The Devil’s Lexicon

Urs Peter Schneider
Kompositionen 1960-2012

Both unknown to me and often near unfathomable are the contents of this three disc set compiling over 50 years of the work of Swiss composer Urs Peter Schneider’s work: a milestone release commemorating his 75th birthday. Having studied widely under the likes of Stockhausen and Walter Lang into the ‘60s, and founded the Ensemble Neue Horizonte Bern in 1968, he has composed works in a corresponding array of styles, though mainly of chamber music and pieces ‘that fathom out the limits between language and music’ and those – in the case of the 20-minute ‘Muspilli’ – that stack everything in the same space as the kitchen sink. To describe his music as ‘enigmatic’ is not just to perform the dilettante’s disservice, for enigma is one of the wilfully defining features of this multi-stylistic canon, the twenty-two pieces here abounding with seemingly (though probably not) aleotoric structures, language investigations, tonal clusters and potent silences that glue it all together. These elements lurch most heavily in the dark, early stages: alternating between demonic organ recitals and a whole gamut of vocal experiments from murmuring zombies and dalek choirs through to more clearly enunciated monologues. While language comprises one of the chief preoccupations, many of the vocal sections are rendered in German and may lock listeners out. There are however the gnomic descriptions such as ‘oversized rustic lung’ for ‘Noch’, which playfully invite – but do not command – listener inquiry.

The diversity of the collection presents one hurdle that the compiler seems to have overcome successfully, not because of the collision potential between tracks, but because Schneider composes pieces of strongly interdependent components, such that separation may divest them of their meaning; certainly – one assumes – in the case of pieces such as ‘Kreuze’ (for ensemble), which sees ‘the events of Good Friday reduced to a few signs’ via ‘all musical parameters structured in the form of a cross’. Lacking the composer’s abstruse spirituality and humour, I’m not best qualified to evaluate the implications of this restructuring, but one can at least perceive an underlying order in the organisation of these pieces, namely in the consistency of the above alternation between styles, which affords listeners a reassuring sense of order and diversity as they navigate and negotiate their way through more than three eventful hours, culminating not in any spectacle of grandeur, but a continuing air of mystery that demands nothing less than a curious mind for tackling it. Overall though, I could scarcely imagine a more appropriate introduction to this notable composer’s work.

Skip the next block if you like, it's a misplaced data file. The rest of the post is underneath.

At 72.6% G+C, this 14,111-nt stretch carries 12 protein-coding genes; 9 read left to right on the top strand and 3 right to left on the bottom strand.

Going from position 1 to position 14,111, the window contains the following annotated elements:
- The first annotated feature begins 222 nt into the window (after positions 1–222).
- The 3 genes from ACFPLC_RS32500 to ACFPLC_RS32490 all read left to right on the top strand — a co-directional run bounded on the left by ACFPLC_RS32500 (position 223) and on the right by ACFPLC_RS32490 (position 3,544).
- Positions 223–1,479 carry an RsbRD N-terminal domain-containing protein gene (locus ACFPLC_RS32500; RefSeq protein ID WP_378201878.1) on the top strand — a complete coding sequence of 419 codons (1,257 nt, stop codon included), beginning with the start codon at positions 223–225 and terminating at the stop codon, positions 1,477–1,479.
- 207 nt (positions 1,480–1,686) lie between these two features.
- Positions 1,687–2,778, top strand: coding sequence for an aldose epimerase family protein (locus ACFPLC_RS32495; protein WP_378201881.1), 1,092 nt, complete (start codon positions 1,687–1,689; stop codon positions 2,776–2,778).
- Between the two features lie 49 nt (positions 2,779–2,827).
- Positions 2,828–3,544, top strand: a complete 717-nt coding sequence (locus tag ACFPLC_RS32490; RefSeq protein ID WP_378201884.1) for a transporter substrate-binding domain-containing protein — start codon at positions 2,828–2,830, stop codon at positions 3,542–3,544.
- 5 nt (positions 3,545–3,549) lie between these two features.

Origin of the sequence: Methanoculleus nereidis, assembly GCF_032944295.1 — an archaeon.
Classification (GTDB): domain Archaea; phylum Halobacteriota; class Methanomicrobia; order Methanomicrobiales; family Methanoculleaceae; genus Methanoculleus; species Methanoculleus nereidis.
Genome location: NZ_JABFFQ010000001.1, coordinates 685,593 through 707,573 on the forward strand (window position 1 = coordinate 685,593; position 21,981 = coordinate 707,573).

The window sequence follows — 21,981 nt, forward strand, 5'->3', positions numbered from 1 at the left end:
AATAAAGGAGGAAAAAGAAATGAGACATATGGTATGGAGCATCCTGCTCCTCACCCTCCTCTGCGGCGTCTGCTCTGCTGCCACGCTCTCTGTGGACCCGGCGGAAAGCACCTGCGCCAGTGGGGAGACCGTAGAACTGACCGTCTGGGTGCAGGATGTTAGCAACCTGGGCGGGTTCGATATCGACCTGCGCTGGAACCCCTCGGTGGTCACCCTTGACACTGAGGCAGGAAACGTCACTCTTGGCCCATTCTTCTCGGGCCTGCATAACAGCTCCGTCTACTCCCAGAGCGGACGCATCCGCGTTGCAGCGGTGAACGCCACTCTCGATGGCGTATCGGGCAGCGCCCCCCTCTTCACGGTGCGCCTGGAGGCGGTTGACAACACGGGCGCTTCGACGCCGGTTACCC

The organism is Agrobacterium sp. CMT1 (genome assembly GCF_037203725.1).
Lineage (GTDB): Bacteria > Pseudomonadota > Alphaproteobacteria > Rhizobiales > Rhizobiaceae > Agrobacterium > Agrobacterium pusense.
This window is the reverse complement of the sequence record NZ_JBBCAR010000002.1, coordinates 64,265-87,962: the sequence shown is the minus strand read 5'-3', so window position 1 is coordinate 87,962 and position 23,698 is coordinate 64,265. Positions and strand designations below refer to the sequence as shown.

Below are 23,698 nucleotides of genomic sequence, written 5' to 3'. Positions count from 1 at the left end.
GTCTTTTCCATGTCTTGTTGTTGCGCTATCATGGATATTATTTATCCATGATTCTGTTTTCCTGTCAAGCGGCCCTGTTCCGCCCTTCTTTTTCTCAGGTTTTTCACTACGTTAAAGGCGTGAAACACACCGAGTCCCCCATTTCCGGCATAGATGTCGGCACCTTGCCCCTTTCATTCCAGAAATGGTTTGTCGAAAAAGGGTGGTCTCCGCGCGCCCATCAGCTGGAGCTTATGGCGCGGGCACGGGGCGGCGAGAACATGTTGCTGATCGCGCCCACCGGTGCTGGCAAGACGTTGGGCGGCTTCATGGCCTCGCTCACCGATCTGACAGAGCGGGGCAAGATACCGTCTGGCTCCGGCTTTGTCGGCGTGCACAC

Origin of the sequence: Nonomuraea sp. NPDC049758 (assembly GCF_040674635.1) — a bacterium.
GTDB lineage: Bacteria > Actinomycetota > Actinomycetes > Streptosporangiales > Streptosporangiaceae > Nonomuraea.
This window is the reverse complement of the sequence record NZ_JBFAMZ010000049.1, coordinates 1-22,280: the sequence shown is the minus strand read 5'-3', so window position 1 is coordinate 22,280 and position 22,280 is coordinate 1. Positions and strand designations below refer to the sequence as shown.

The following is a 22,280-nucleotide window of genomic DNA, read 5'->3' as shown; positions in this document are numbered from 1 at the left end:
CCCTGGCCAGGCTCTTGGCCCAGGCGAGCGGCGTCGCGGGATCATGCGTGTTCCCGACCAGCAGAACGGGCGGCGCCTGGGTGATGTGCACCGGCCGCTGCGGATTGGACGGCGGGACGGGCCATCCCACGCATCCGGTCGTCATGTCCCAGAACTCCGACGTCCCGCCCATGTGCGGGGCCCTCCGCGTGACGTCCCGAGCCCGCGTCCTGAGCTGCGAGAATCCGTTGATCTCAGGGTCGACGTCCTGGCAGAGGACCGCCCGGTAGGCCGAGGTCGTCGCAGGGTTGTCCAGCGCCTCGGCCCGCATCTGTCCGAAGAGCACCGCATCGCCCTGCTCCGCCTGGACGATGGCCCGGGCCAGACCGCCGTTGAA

Andrew Lewis
CANADA emprintes DIGITALes IMED 13125 CD (2013)

Another explorer of the voice’s possibilities, Andrew Lewis has the narrators of his opening piece ‘Lexicon’ remind us repeatedly of what ‘words are like (…)’, among these, ‘leaves’, ‘lives’ and ‘lights’, meanwhile likening the page to a ‘map’. Drawn from a the poem of a 12-year-old, ‘Lexicon’s words are dissected, scattered between a fragmentation of speakers, distorted and seasoned with electronic effects; the resulting, disjointed linguistics becoming a meditation on dyslexia, whose cohesion lies just beyond ordinary reach, subordinated to a grander sense of order. It’s an agreeably disorienting portal into a collection of pieces that put an unsettling slant on familiar terrain.

This collection – like much of the empreintes DIGITALes label’s output – comprises a composer’s showcase, the pieces originating from 1990 to 2012, and serving as a scrapbook of Lewis’ extracurricular interests, from linguistics to landscapes, of which he very capably demonstrates the musical qualities. That said, while thematically varied, the collection is defined by a more evident ‘signature’ than other releases: a predilection for sounds processed within the range of recognition, and a measured dynamic range. However, if the cost is our potential for surprise, our capacity for wonder remains intact: Lewis imbues these pieces with great depth, detail and a sustained accumulation of power over their extended running times.

‘Dark Glass’ transposes the ‘unsuspected harmonies of broken glass’ into a sound sculpture of a far-reaching radiance: not an unusual device in this particular genre admittedly, and one that acts as a cohesive device for the full course of the album. Interspersed within its expansive harmonics and pitch-shifted tinkling are plunging moments of pure drama. Similar effects arise from ‘Ascent’ as it factors in the tumbling rocks of mountainous Bangor – the region in which Lewis lives and works – transposed at times into pinball effects, punctuated by the climber’s odd pause for breath. The glassy radiance continues to serve as a cohesive device, bonding the natural elements of ‘Time and Fire’, the sea of time-drowned voices in ‘Cân’ and the creepy panoply of distorted children’s voices in the closer ‘Scherzo’. Each of these pieces possesses the ability to transport the listener to somewhere beyond the concrete and the everyday while apparently originating from within it.